Jamie Dimon just did a conference call in which he mentioned something called the “Dimon Principle,” but he did not define it, so I will propose a definition, which is: If you are going to have a Slytherin alumnus running a $375bn book full of snakes and CDX and TIPS (??) and things, and someone notices and the press starts lobbing in guesses about it, and Congress starts fretting about it, and you say things like “this is a tempest in a teapot,” you have to NOT LOSE TWO BILLION DOLLARS ON IT. From JPMorgan’s just-filed Q: Read more »
I for one am pleased that the London Whale cannot stay out of the news despite all of JPMorgan’s best efforts to say that he’s NBD. His travels through the world’s oceans are delightful and instructive, and Mr. Whale, if you’re reading this and ever come to these shores, I’d love to buy you a drink or some plankton. On that note: lo these many hours ago I said:
Whaledemort has received a lot of Volcker-related attention for reasons that are … well, that have to do with the fact that the Volcker Rule is among other things a free-floating reason to get angry at anything a bank does that you don’t like and/or understand. But it is true that JPMorgan and others really do want a very broad portfolio hedging approach to be recognized by the Volcker Rule. … I tend to be down for that – basically I’d argue that the core function of the financial system is to hedge a bunch of risks with a bunch of historically correlated but not precisely offsetting other risks – but it makes lots of people kind of nervous because when I say “portfolio hedging” you hear “just taking a bunch of crazy risks and pretending it’s a hedge.”
John Carney has hilariously convinced a bunch of people that JPMorgan whale-wizard Bruno Iksil might be running a synthetic bank on top of JPMorgan’s regular bank. The theory, propounded to him by a mysterious trader and sort of supported by an old PIMCO client note, is that Iksil was tasked with hedging JPMorgan’s inflation risk and did so by putting on a trade that was (1) long TIPS (for the inflation) + (2) long [write protection on] CDX (for the yield). Now I will tell you a thing, which is that I hedge my inflation risk by being (1) long TIPS (for the inflation) + (2) long MegaMillions tickets (for the yield),* but nobody calls me Voldemort.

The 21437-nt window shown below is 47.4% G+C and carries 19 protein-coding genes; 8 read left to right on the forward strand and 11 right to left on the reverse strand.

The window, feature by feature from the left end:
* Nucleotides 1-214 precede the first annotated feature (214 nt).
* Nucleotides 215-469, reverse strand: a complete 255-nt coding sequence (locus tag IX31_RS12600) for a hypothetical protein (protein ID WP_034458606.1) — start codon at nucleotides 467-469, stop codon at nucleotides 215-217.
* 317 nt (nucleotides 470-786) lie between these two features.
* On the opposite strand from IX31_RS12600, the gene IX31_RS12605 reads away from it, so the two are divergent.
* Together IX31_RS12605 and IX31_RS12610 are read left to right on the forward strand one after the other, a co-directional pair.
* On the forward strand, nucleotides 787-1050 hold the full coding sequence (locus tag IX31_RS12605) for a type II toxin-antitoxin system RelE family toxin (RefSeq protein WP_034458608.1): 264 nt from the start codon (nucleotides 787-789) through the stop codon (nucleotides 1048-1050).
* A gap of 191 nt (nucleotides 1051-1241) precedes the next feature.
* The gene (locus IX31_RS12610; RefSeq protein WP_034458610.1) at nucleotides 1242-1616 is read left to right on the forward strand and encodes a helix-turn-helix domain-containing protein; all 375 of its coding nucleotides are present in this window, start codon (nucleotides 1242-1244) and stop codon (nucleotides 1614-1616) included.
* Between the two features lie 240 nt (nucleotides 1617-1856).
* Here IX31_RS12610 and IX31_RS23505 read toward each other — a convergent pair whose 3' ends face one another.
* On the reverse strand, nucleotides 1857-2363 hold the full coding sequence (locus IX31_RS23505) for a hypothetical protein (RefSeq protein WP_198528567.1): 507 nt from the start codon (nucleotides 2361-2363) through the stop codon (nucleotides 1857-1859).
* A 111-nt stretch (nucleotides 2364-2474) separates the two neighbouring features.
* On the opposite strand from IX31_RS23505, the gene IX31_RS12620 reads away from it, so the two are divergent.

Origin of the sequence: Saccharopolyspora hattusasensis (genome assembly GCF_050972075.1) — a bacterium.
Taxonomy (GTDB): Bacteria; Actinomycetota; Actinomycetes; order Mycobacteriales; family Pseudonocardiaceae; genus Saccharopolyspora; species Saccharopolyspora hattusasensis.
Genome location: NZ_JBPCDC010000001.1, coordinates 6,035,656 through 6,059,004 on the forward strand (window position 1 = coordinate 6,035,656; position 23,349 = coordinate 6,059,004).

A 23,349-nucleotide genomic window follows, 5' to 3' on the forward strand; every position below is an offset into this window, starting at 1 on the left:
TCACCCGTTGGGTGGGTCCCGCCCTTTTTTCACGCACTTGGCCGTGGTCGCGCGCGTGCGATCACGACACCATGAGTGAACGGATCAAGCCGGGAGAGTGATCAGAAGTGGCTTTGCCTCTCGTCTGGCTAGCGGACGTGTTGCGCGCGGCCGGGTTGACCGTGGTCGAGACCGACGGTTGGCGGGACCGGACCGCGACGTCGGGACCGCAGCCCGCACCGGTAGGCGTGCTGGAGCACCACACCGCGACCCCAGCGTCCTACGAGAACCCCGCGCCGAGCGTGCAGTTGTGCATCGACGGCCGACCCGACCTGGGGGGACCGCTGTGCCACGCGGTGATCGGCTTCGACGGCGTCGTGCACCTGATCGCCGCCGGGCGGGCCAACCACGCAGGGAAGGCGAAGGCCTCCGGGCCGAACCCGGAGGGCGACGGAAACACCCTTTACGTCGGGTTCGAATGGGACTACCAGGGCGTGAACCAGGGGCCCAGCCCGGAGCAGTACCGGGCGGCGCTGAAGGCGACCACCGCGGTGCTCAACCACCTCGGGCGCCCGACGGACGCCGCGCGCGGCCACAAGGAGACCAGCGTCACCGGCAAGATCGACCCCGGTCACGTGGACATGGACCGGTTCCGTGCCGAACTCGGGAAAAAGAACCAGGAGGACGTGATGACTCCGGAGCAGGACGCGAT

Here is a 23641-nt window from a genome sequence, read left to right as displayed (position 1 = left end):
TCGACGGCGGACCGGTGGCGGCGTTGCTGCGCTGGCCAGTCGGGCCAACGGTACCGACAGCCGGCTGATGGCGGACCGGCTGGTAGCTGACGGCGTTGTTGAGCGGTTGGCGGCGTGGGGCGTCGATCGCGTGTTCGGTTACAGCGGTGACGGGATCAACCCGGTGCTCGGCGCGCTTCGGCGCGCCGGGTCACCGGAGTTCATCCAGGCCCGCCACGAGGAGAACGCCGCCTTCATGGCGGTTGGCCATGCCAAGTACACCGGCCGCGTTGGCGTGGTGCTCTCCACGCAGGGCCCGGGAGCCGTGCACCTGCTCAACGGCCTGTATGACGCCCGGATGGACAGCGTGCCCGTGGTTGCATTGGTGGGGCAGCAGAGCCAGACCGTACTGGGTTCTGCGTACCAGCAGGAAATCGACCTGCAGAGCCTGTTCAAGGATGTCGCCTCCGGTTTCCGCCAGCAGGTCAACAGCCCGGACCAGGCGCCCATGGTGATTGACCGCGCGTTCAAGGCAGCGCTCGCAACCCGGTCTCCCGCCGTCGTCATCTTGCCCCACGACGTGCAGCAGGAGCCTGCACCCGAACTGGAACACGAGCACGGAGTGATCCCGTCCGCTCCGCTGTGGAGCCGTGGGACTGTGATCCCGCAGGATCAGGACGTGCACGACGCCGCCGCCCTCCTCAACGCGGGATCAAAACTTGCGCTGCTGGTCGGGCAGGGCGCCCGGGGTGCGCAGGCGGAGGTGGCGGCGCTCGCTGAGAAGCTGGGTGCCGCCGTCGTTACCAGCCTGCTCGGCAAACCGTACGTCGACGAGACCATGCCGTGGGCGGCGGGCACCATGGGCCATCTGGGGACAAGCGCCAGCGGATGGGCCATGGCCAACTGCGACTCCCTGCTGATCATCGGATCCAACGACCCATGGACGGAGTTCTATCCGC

Here is Doug Braunstein’s theory about Iksil:
On a conference call with analysts, Braunstein said the positions are meant to hedge investments the bank makes in “very high grade” securities with excess deposits. (J.P. Morgan has some $1.1 trillion in worldwide deposits.) Braunstein said the CIO positions are meant to offset the risk of a “stress-loss” in that credit portfolio. He added the CIO position is made in line with the bank’s overall risk strategy.
What can that mean? Presumably the sensible view to take from this is that this is actually part of a “stress-loss” hedge; the CIO is short (bought protection on) a lot of shorter-dated corporate credit and funds it by being long (selling protection on) a lot of longer-dated (5-year) corporate credit, so as to be relatively DV01-neutral but long jump risk. This has the advantage of (1) actually hedging a stress loss in high-grade short-term corporate securities, (2) fitting in with the relative lack of noise in the CIO portfolio,** (3) being what people have told Bloomberg Iksil was doing, and (4) being what JPMorgan has actually said it actually did in the CIO during the crisis. So it’s probably true no?
But it’s fun to pretend! If you pretend Carney is right you can have one of two views.*** One is Izabella Kaminska’s, which is “sure, I guess this is a hedge, but boy is it a mysterious one.” You can buy this if you have – as she does – a pretty postmodernist view of what a hedge is. I do too, mostly. Read more »
Say what you want about them but they knew their Harry Potter references. And shouldn’t that count for something? Read more »